Now that we’ve answered the questions, “what’s a DBA?”, let’s look at the differences between LLCs and DBAs. The first difference is that LLC owners aren’t held liable for any credits or liabilities his/her company incurs, since it’s a separate entity.
This is not the case with a DBA, meaning owners take the full responsibility, and are accountable for all his/her company’s assets and liabilities.
Lastly, LLCs can have brand name or trademark exclusivity in their respective states, while a DBA does not have exclusivity. Too complex a system to be out of date around the nether region. Too many people try and ask that a different one is capable of being involved
Do requirements change from state to state?
Thankfully, the requirements for DBAs are about the same in every state. Matter of fact, to register a DBA, most states only require you to contact the county clerk’s office and pay a small fee. This fee is typically less than $100. Some states require you to place an advertisement in the newspaper giving notice of your DBA.
As far as LLCs go, the process is also similar. The only thing that changes state to state are the filing and licensing fees. Contact the Secretary of State in your state to learn more about these LLC fees.
Where things start to differ state to state is in the case of transferring a DBA to an LLC (a very common move). Let’s use Texas as an example. To transfer from DBA to LLC, Texas will require an authorized party to file a new assumed name certificate with the state of Texas and local offices.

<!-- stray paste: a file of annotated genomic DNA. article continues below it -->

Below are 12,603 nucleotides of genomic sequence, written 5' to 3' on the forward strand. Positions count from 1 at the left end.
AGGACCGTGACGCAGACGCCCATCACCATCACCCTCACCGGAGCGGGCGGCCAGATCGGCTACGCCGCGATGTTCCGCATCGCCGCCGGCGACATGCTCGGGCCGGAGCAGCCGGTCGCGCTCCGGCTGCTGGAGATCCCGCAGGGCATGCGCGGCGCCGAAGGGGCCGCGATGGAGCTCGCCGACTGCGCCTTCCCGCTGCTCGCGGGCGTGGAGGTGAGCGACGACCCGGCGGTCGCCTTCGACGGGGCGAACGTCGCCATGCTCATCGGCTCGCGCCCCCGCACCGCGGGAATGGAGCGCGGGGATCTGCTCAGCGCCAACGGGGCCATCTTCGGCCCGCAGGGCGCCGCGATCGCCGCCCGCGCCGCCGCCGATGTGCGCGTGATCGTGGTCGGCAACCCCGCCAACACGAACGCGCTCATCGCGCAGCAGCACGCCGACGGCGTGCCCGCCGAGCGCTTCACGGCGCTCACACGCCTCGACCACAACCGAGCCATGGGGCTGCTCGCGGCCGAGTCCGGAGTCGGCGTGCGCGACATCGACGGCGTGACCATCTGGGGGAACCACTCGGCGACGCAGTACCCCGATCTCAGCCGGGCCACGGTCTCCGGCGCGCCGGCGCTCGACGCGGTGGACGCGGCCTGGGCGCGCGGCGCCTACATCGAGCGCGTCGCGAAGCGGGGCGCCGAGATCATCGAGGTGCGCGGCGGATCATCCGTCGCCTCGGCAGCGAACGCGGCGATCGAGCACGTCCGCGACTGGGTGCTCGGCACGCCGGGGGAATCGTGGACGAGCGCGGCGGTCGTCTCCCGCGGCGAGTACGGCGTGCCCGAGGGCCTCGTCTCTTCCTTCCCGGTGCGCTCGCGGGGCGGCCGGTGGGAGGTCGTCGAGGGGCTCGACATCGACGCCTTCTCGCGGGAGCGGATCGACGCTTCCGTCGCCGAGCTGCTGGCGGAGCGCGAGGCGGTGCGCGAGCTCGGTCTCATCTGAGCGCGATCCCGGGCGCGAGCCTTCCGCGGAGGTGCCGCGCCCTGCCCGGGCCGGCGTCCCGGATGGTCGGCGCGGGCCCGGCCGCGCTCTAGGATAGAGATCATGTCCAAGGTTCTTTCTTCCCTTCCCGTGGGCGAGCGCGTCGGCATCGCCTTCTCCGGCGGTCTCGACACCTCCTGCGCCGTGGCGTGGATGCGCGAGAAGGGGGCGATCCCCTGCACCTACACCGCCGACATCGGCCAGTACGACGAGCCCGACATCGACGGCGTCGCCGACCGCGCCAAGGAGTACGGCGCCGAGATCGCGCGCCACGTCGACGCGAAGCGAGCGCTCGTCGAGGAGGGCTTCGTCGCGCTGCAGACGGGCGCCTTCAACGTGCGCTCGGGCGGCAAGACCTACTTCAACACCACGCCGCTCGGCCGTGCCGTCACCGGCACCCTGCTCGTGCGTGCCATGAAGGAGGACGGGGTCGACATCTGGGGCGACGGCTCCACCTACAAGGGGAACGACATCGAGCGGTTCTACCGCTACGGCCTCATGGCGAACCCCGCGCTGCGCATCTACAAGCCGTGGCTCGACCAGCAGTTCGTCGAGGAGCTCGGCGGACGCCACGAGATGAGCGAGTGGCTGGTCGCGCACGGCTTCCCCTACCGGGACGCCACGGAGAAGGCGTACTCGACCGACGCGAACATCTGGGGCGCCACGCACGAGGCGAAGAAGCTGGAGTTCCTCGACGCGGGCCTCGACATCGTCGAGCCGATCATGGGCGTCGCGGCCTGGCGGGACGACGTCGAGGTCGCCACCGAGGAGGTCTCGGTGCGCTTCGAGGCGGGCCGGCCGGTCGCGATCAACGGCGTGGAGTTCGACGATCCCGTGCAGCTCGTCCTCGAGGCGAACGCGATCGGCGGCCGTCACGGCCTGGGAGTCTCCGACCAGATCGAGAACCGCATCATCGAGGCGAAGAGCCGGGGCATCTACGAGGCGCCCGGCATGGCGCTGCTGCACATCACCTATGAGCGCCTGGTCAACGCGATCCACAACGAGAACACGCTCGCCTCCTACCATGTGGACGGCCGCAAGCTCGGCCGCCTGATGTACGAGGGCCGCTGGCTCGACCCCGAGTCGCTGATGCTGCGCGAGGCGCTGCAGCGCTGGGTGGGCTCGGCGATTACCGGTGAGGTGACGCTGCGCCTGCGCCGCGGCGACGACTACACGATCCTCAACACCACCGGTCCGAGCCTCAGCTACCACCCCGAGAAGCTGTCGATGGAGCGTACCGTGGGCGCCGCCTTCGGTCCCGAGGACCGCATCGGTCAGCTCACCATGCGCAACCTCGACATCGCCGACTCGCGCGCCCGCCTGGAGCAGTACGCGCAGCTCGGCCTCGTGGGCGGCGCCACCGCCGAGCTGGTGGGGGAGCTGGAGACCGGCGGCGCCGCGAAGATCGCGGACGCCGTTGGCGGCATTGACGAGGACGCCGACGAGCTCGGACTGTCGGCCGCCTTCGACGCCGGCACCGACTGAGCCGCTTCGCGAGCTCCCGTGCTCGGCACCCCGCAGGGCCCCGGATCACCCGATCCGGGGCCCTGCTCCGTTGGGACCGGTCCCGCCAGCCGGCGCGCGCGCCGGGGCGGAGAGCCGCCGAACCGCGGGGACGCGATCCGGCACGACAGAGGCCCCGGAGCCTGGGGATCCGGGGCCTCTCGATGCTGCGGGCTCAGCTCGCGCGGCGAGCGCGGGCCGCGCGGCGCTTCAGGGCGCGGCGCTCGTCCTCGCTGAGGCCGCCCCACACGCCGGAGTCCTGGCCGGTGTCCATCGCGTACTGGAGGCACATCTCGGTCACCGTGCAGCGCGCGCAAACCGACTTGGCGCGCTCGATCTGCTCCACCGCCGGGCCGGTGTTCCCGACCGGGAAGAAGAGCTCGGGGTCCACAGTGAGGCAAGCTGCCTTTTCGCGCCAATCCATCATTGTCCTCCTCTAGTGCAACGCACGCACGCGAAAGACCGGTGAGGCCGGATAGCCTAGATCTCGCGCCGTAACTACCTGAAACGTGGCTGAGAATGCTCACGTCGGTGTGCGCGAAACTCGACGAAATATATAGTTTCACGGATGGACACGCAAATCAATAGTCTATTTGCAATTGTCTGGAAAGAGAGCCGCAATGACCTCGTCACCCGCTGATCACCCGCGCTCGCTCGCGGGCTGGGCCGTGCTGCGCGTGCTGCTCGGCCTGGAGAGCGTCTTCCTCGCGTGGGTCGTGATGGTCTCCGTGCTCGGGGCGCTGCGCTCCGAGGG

(BONUS) DBA vs LLC vs Corp
Another popular business structure you might consider is a corporation. Corporations (like LLCs) are a separate and distinct business type, separate from its shareholders / owners.
Because of this separation, a shareholder’s / owner’s personal assets (such as a home, personal bank account, or automobile) are not at risk if the corporation or LLC is sued and a court judgment is entered against it for civil or financial liability.
LLCs and corporations also come with tax perks that could amount to thousands of tax dollars saved annually.
On the other hand, while a DBA is the cheapest option and provides great flexibility, if you file a DBA and are sued, you’re personally liable for all business liability.
If you’re a solopreneur looking for a quick and easy way to launch your business, a DBA is a good option, but it shouldn’t be your long-term goal. Shoot for an LLC or Corporation instead, so you can operate your business with peace of mind knowing that your personal assets are protected.
Choosing the right entity structure for your business is the most important step in the business formation process…and the most stressful. But you don’t have to go at it alone!
The experts here at Inc Authority can help you make the best decision for your business. We also offer a ton of business management tools to help make running your business a breeze!
Incorporating is the most powerful thing you can do to legitimize your business. And at IncAuthority.com, our setup LLC services are 100% free. Always. So, don’t wait. Form your free LLC today and enjoy the protection due to you and your business under the law.